by Nils Smith, Chief Strategist Social Media+Innovation
For years, I’ve wanted to attend Consumer Electronics Show (CES) hosted annually in Las Vegas by the Consumer Technology Association. The name doesn’t give it justice as the focus spans much broader than consumer electronics. CES has truly become the global stage for innovation.
This year, for the first time ever, CES went virtual so I dove into as many sessions as I could. It’s safe to say that the conference did not disappoint, as some of the top innovative leaders discussed new opportunities, possibilities, and challenges in today’s technology trends.
As I processed each session, I thought about you. I came up with a few key takeaways that nonprofit and ministry leaders need to understand as we look to the future and navigate the present.
So without further ado, here are my top six takeaways from the CES conference:
1. 2020 sped up the adoption rate of technology by 3-5 years.
As people began working from home and organizations were forced to accomplish their goals within the limitations brought on by COVID-19, many new technologies such as video conferencing, Augmented Reality, Virtual Reality, and Artificial Intelligence saw significant engagement increase. And as users become even more comfortable with these mediums, the adoption rate will only continue to increase from here. We no longer have to wait for our consumers to catch up to us, but (potentially) we need to catch up to our consumers when it comes to technology engagement.
2. Artificial Intelligence is currently the most important technology innovation.
This particular conclusion came from Mark Cuban and was reiterated throughout the conference. When you think about the algorithms that drive social media, email automation, data analytics, and mapping technology, they are all driven by AI. And if you look at some of the largest and fastest growing companies like Amazon, Tesla, Google, and Facebook, at the core of their growth and focus is Artificial Intelligence. Don’t neglect placing a large amount of your attention on thinking through how you can use your data more intelligently.
3. Cyber security is no longer a best practice, it’s an essential arm of every organization.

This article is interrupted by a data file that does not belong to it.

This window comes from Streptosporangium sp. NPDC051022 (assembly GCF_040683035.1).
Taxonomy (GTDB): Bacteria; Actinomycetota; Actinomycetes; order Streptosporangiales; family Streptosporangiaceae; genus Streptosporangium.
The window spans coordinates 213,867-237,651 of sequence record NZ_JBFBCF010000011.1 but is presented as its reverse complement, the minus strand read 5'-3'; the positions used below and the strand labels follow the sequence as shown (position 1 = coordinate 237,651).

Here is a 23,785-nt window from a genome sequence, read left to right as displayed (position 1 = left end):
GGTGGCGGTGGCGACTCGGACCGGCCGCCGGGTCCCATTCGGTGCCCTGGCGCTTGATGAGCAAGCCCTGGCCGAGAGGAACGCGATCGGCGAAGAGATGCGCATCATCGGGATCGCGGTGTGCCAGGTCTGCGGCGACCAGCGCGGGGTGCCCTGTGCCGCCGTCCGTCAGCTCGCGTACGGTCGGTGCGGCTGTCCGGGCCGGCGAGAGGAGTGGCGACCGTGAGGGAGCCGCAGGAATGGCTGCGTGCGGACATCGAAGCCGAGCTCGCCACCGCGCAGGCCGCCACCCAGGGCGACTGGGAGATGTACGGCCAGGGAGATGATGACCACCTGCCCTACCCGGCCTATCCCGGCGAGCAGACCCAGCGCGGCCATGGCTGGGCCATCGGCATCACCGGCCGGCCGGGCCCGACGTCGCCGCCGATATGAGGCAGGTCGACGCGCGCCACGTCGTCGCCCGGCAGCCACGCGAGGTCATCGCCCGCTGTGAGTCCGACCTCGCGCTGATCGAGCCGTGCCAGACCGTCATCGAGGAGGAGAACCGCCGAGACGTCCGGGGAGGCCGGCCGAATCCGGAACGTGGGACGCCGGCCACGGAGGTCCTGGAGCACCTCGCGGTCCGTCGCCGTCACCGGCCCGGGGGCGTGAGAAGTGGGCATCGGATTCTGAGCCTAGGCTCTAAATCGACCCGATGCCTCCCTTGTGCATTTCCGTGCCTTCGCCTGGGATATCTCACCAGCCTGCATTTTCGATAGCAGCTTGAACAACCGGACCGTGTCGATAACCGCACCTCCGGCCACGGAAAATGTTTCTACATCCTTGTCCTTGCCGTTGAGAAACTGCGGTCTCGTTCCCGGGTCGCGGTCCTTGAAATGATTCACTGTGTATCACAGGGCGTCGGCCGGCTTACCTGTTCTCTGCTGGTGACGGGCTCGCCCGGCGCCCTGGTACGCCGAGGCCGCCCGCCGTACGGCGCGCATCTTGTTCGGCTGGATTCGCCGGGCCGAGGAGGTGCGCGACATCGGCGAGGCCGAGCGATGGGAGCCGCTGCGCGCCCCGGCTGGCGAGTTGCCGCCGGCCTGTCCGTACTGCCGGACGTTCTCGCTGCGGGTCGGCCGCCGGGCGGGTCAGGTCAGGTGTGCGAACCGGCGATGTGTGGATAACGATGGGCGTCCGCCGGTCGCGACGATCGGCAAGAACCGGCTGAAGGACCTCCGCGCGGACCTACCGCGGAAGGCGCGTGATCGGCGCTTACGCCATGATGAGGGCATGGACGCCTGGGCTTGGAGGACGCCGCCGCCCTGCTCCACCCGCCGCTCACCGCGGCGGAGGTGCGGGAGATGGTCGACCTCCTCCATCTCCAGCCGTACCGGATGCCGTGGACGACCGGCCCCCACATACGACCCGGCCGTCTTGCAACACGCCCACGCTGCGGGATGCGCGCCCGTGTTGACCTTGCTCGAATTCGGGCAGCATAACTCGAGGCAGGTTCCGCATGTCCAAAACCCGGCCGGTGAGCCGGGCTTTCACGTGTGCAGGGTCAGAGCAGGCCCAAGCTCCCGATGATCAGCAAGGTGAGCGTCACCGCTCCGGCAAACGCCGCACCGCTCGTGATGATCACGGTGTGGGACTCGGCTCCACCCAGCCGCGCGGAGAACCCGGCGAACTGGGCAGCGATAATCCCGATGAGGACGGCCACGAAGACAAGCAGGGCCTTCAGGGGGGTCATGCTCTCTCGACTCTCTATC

I will never forget the first time I was hacked. It was a nightmare that took me months to clean up. And it was my own fault! Like so many others, I used the same password for everything and almost everyone around me knew that password. After this incident, I quickly adopted LastPass and that’s been the extent of my efforts around cyber security. But we have to go deeper. Have you thought about what would happen if your servers or email were hacked? How secure is your organization’s data?
At this point, most organizations have developed some best practices around password sharing like regularly re-setting passwords and using double authentication. But true cyber security goes far beyond best practices and requires intentional focus and dedicated staff support. Many organizations are one simple hack away from being completely shut down.
4. Privacy is becoming more important to consumers.
After the Netflix documentary Social Dilemma was released, I was shocked to be asked by so many people if our data was in fact being used this way. Of course it is! Consumers are just beginning to realize that they are the product and their data is essentially being sold. People are now beginning to pay attention to privacy statements, VPNs, and slowly beginning to establish more privacy in their online engagement. Simultaneously, organizations like Google are not just adjusting to this behavior, they’re adjusting their tools to enhance privacy without limiting functionality.
5. 5G will bring great access to high-speed Internet.
Do you remember when HD TVs came out? I remember thinking, What is the big deal with HD and why do I need to pay more for it? That is, until I purchased one and began using it. I was never going back! That seemingly small enhancement from SD to HD made a huge difference. And that’s just what 5G is going to do with our mobile devices. We’ll be able to connect, stay connected, and always have blazing fast internet access everywhere we go.
6. Blockchain technology is going to speed up globalization.
It’s often funny to hear people try to explain blockchain technology – I wrote a book on it and I still struggle! But the efficiency and security it creates for exchange is unparalleled. We are already seeing the effect in the financial sector through the use of cryptocurrency. This technology is being utilized in real estate, contracts, medical data, and the list goes on. It really is like a new Internet and the language being used by early adopters is “decentralized ________.” I’m not sure that blockchain technology is ready for the masses, but the leading technologists are definitely betting on its future.
If I could summarize my takeaways from CES 2021 for nonprofit leaders in one word, it would have to be flexibility. More than ever, your organization must remain flexible and agile. Technology is changing, social media is changing, data systems are changing, privacy policies are changing, and legislation is changing. Many of these changes create new opportunities to accomplish your goals while some create new challenges that require adjustments to your strategy.
From my seat as the Chief Strategist of Social Media+Innovation at Dunham+Company, I’m extremely excited about the majority of these technology trends when it comes to the opportunities they provide to ministries we’re privileged to serve. In order to maximize these technologies and avoid barriers they may create, we must be ready to constantly adapt and adjust… faster than ever.
And when we do, we’ll find that the possibilities for greater impact are endless!
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